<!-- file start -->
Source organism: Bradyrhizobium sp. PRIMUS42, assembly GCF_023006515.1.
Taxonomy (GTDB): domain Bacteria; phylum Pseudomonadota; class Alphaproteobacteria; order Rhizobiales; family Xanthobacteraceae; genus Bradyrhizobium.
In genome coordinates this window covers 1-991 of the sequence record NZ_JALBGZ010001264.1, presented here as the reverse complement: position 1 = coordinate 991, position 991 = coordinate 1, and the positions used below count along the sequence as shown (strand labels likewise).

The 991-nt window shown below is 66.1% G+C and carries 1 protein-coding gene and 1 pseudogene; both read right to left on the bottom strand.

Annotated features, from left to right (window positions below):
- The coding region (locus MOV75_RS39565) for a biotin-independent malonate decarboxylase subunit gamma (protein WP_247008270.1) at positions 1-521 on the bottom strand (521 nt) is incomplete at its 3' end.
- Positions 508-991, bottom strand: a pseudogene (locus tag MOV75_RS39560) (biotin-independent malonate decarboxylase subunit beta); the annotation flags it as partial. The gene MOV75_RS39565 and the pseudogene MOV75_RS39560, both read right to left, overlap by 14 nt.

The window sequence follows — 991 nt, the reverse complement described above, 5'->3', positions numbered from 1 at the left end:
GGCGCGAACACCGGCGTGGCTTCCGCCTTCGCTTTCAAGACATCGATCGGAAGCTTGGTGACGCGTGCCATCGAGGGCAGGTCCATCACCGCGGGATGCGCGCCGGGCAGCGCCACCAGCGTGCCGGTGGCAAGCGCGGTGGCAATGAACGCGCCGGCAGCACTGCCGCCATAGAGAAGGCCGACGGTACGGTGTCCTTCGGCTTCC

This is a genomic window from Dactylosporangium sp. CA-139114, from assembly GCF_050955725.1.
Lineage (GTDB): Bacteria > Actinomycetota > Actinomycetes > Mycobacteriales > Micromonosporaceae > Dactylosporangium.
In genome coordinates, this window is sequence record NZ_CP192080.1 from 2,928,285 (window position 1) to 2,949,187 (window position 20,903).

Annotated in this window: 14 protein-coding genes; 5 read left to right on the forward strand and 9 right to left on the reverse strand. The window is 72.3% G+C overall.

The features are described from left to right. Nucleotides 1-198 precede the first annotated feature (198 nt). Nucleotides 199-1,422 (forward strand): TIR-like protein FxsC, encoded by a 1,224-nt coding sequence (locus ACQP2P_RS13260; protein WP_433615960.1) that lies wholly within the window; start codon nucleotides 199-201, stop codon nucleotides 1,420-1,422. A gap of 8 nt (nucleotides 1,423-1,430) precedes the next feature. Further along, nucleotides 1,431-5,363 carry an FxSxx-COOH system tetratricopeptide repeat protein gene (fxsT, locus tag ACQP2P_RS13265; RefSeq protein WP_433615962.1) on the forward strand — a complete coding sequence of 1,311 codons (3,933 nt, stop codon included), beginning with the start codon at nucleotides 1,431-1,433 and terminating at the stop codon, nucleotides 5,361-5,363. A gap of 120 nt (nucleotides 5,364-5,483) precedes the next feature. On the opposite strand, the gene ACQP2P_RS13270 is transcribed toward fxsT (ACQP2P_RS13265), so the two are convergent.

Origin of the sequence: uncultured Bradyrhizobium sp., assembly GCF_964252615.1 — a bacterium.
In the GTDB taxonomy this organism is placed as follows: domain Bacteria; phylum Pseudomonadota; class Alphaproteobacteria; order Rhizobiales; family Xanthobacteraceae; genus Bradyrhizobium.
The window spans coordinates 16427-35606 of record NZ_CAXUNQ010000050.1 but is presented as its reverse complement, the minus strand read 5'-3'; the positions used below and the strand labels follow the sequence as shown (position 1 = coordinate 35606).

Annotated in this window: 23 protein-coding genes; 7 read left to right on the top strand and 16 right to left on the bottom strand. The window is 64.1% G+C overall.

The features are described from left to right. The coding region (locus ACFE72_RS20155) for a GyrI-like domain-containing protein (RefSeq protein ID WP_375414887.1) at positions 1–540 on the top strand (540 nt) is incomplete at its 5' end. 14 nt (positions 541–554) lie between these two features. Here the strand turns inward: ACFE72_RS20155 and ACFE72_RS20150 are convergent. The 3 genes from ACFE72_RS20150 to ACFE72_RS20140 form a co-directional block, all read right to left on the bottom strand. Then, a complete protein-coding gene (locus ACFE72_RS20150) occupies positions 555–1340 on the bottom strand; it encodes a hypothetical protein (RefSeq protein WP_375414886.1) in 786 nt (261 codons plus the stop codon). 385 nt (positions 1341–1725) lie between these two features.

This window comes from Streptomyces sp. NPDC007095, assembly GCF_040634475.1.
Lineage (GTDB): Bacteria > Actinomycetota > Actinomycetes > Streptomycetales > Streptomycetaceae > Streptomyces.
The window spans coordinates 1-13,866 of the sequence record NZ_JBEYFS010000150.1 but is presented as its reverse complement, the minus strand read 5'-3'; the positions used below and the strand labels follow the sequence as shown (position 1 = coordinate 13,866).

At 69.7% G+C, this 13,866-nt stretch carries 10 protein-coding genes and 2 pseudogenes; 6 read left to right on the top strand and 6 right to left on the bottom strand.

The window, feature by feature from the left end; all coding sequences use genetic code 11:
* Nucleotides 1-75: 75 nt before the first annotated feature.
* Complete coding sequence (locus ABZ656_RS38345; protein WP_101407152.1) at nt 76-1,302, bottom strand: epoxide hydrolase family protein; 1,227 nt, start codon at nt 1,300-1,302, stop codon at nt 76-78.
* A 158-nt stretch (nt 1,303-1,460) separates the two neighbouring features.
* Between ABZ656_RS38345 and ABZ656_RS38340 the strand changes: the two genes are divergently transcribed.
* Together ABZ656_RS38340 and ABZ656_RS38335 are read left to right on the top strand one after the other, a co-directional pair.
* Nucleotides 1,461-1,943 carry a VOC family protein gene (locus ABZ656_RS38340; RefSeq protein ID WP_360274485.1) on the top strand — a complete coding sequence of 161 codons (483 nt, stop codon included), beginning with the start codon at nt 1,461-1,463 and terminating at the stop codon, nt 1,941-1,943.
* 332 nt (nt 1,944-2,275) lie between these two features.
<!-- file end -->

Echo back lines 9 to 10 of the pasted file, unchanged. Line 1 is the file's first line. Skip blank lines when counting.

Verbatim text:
GGCGCGAACACCGGCGTGGCTTCCGCCTTCGCTTTCAAGACATCGATCGGAAGCTTGGTGACGCGTGCCATCGAGGGCAGGTCCATCACCGCGGGATGCGCGCCGGGCAGCGCCACCAGCGTGCCGGTGGCAAGCGCGGTGGCAATGAACGCGCCGGCAGCACTGCCGCCATAGAGAAGGCCGACGGTACGGTGTCCTTCGGCTTCC

This is a genomic window from Dactylosporangium sp. CA-139114, from assembly GCF_050955725.1.